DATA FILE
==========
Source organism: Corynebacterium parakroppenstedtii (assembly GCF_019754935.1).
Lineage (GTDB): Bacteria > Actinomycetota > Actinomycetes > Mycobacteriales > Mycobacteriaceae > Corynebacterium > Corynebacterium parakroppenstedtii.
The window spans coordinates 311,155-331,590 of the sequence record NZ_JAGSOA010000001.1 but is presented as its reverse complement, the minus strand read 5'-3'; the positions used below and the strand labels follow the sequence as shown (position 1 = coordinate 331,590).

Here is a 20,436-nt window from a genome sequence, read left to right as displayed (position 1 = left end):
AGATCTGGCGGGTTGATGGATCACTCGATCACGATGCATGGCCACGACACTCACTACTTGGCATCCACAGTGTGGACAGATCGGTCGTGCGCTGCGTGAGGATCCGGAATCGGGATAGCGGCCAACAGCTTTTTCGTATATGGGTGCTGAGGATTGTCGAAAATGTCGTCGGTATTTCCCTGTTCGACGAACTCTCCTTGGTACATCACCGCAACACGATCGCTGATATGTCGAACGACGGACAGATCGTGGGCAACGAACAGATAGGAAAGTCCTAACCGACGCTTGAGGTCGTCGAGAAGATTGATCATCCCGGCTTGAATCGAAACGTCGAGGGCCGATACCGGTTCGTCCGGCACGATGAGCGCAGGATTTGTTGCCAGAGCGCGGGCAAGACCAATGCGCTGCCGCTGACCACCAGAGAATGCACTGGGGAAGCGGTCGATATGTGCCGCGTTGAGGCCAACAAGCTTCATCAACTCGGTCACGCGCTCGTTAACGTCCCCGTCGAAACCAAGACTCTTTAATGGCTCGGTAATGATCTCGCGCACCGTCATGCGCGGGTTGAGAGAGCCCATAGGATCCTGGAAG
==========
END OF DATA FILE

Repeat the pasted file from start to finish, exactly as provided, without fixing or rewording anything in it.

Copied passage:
Source organism: Corynebacterium parakroppenstedtii (assembly GCF_019754935.1).
Lineage (GTDB): Bacteria > Actinomycetota > Actinomycetes > Mycobacteriales > Mycobacteriaceae > Corynebacterium > Corynebacterium parakroppenstedtii.
The window spans coordinates 311,155-331,590 of the sequence record NZ_JAGSOA010000001.1 but is presented as its reverse complement, the minus strand read 5'-3'; the positions used below and the strand labels follow the sequence as shown (position 1 = coordinate 331,590).

Here is a 20,436-nt window from a genome sequence, read left to right as displayed (position 1 = left end):
AGATCTGGCGGGTTGATGGATCACTCGATCACGATGCATGGCCACGACACTCACTACTTGGCATCCACAGTGTGGACAGATCGGTCGTGCGCTGCGTGAGGATCCGGAATCGGGATAGCGGCCAACAGCTTTTTCGTATATGGGTGCTGAGGATTGTCGAAAATGTCGTCGGTATTTCCCTGTTCGACGAACTCTCCTTGGTACATCACCGCAACACGATCGCTGATATGTCGAACGACGGACAGATCGTGGGCAACGAACAGATAGGAAAGTCCTAACCGACGCTTGAGGTCGTCGAGAAGATTGATCATCCCGGCTTGAATCGAAACGTCGAGGGCCGATACCGGTTCGTCCGGCACGATGAGCGCAGGATTTGTTGCCAGAGCGCGGGCAAGACCAATGCGCTGCCGCTGACCACCAGAGAATGCACTGGGGAAGCGGTCGATATGTGCCGCGTTGAGGCCAACAAGCTTCATCAACTCGGTCACGCGCTCGTTAACGTCCCCGTCGAAACCAAGACTCTTTAATGGCTCGGTAATGATCTCGCGCACCGTCATGCGCGGGTTGAGAGAGCCCATAGGATCCTGGAAG